Roman casualties were high, however, and Galba decided to abandon plans of camping in the region. He has set out for the nearest camp in Transalpine Gaul. So unfortunately the mission was a failure.
September 27, 2001
A few words about mercy. I have become known for my clementia, as I spare my enemies the cruelty most often associated with military superiority. It is really a simple formula. You must present others with a choice when they are dealing with you: if they do what you wish, there will be positive results; if not, negative results. The more black and white the choice, the better.
Unnecessary cruelty, like the betraying of agreements, works against one in the long run. If your enemy suspects he will be treated horribly should he surrender, he will fight to the death against you. Alternately, if he expects clemency, he will be eager to lay down his weapon. Cruelty will also give the undecided a reason to oppose you. When your enemies recruit help, they will point out what a cruel and horrible enemy you are. In this way your cruelty is helping the enemy's cause.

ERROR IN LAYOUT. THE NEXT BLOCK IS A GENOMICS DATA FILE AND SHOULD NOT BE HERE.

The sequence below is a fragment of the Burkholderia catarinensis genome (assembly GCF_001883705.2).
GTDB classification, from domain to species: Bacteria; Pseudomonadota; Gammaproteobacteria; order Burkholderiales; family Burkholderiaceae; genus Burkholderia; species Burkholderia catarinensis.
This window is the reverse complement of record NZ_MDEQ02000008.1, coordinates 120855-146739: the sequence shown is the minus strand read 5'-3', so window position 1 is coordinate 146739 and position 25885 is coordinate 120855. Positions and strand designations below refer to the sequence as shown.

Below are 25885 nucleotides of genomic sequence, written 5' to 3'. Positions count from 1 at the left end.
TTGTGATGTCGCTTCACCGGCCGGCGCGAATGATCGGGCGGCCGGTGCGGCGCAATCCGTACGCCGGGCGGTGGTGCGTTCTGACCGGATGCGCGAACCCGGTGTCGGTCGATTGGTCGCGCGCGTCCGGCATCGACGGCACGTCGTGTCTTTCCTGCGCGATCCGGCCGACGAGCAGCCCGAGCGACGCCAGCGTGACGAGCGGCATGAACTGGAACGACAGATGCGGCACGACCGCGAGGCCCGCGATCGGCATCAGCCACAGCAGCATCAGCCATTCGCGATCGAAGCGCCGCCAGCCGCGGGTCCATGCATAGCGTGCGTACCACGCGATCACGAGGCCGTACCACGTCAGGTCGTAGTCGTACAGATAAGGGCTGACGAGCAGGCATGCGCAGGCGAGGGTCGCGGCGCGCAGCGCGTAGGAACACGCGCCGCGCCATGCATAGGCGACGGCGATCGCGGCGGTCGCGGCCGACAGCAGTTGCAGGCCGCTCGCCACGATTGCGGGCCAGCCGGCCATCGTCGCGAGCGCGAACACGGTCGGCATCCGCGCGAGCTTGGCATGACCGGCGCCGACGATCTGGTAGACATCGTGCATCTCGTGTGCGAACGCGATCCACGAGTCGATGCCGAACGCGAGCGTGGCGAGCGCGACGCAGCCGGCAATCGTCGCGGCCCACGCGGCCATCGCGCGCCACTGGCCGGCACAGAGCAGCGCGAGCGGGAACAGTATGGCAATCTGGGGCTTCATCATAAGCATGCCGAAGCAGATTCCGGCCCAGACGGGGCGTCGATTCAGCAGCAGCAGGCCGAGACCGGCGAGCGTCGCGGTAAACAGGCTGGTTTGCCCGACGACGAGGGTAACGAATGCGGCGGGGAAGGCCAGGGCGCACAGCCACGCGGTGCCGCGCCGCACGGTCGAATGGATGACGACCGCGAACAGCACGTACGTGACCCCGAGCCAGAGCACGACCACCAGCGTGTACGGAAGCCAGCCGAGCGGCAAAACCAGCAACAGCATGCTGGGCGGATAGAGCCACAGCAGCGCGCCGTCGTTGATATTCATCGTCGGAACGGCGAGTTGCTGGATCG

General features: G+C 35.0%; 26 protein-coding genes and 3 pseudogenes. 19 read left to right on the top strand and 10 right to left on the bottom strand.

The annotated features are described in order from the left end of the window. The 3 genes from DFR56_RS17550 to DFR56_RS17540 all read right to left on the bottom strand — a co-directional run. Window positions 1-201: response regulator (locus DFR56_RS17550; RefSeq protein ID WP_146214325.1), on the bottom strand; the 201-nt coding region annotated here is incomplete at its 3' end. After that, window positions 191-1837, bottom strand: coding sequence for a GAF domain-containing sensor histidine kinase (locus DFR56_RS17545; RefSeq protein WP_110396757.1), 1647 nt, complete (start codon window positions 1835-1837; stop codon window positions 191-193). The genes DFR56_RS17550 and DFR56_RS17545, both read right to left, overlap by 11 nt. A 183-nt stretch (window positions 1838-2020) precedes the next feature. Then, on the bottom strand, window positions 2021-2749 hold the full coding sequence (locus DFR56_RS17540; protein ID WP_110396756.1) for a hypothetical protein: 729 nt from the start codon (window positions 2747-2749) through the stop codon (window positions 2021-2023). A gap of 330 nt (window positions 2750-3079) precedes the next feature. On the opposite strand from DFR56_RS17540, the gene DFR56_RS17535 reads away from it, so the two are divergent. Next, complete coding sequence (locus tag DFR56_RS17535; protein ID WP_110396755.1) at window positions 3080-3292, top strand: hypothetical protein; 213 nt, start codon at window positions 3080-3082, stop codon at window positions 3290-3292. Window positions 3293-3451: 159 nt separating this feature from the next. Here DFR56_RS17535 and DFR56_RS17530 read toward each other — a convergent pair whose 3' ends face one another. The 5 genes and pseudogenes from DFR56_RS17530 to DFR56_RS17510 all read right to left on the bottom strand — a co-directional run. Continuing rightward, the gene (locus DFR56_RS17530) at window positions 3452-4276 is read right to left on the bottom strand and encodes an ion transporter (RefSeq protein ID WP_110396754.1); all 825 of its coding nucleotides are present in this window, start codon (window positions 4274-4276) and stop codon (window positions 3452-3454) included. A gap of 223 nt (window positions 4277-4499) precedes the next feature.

Give the enemy the option of kind treatment if they comply with your wishes. Tell them that if they do not, they will be destroyed - in gentler words than this, of course, or you will be seen as a bully. Do not worry that they will abuse your clemency. If they do so, sell them into slavery, or raze their village, or crucify them - react in such a way as to discourage such dishonesty in others. They will learn that forgiveness is not to be taken lightly.
September 28, 2001
While Pompey has enjoyed a better relationship with the Senate lately, his relationship with the people is falling apart. Everywhere he goes, I hear, he is taunted by mobs of opponents. It's odd, since he used to be incredibly popular with the common man. The reason is the opposition of Clodius. Clodius is an enigmatic fellow. He's talented, intelligent, belligerent, aggressive, popular, anarchic, and dangerous. He isn't afraid to use extraordinary means to get his way. He views legal proceedings and the techniques of government with such scorn that he actually prefers violence. His street gangs have had a profound effect on Roman life in recent years, sometimes good, sometimes bad.